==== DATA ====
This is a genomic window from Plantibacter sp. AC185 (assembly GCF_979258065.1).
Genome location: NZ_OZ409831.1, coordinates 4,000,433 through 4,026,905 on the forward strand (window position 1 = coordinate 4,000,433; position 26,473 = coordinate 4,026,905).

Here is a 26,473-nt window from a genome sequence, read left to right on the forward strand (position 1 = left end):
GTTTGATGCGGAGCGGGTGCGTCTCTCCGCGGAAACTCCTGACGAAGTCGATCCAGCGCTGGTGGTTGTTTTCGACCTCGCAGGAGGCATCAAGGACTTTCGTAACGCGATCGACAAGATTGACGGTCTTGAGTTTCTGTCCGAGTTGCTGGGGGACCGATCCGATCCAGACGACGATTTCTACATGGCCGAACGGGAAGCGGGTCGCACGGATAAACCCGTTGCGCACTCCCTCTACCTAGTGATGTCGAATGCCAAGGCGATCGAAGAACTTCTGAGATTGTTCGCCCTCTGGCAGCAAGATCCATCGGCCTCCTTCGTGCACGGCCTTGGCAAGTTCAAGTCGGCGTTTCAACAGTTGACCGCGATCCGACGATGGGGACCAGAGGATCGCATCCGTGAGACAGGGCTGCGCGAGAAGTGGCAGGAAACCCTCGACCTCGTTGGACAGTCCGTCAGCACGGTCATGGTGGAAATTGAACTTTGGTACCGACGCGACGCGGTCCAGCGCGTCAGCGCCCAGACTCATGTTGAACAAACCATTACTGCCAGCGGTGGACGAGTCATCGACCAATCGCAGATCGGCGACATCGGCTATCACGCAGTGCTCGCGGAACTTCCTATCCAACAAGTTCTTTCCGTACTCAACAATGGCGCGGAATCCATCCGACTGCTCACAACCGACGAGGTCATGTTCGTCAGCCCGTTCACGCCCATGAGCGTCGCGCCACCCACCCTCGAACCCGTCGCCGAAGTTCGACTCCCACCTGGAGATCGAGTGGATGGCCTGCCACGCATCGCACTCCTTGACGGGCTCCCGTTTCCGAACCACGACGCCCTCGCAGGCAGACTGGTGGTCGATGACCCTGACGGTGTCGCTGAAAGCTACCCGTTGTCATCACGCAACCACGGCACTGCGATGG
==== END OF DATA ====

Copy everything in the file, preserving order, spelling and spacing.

This is a genomic window from Plantibacter sp. AC185 (assembly GCF_979258065.1).
Genome location: NZ_OZ409831.1, coordinates 4,000,433 through 4,026,905 on the forward strand (window position 1 = coordinate 4,000,433; position 26,473 = coordinate 4,026,905).

Here is a 26,473-nt window from a genome sequence, read left to right on the forward strand (position 1 = left end):
GTTTGATGCGGAGCGGGTGCGTCTCTCCGCGGAAACTCCTGACGAAGTCGATCCAGCGCTGGTGGTTGTTTTCGACCTCGCAGGAGGCATCAAGGACTTTCGTAACGCGATCGACAAGATTGACGGTCTTGAGTTTCTGTCCGAGTTGCTGGGGGACCGATCCGATCCAGACGACGATTTCTACATGGCCGAACGGGAAGCGGGTCGCACGGATAAACCCGTTGCGCACTCCCTCTACCTAGTGATGTCGAATGCCAAGGCGATCGAAGAACTTCTGAGATTGTTCGCCCTCTGGCAGCAAGATCCATCGGCCTCCTTCGTGCACGGCCTTGGCAAGTTCAAGTCGGCGTTTCAACAGTTGACCGCGATCCGACGATGGGGACCAGAGGATCGCATCCGTGAGACAGGGCTGCGCGAGAAGTGGCAGGAAACCCTCGACCTCGTTGGACAGTCCGTCAGCACGGTCATGGTGGAAATTGAACTTTGGTACCGACGCGACGCGGTCCAGCGCGTCAGCGCCCAGACTCATGTTGAACAAACCATTACTGCCAGCGGTGGACGAGTCATCGACCAATCGCAGATCGGCGACATCGGCTATCACGCAGTGCTCGCGGAACTTCCTATCCAACAAGTTCTTTCCGTACTCAACAATGGCGCGGAATCCATCCGACTGCTCACAACCGACGAGGTCATGTTCGTCAGCCCGTTCACGCCCATGAGCGTCGCGCCACCCACCCTCGAACCCGTCGCCGAAGTTCGACTCCCACCTGGAGATCGAGTGGATGGCCTGCCACGCATCGCACTCCTTGACGGGCTCCCGTTTCCGAACCACGACGCCCTCGCAGGCAGACTGGTGGTCGATGACCCTGACGGTGTCGCTGAAAGCTACCCGTTGTCATCACGCAACCACGGCACTGCGATGG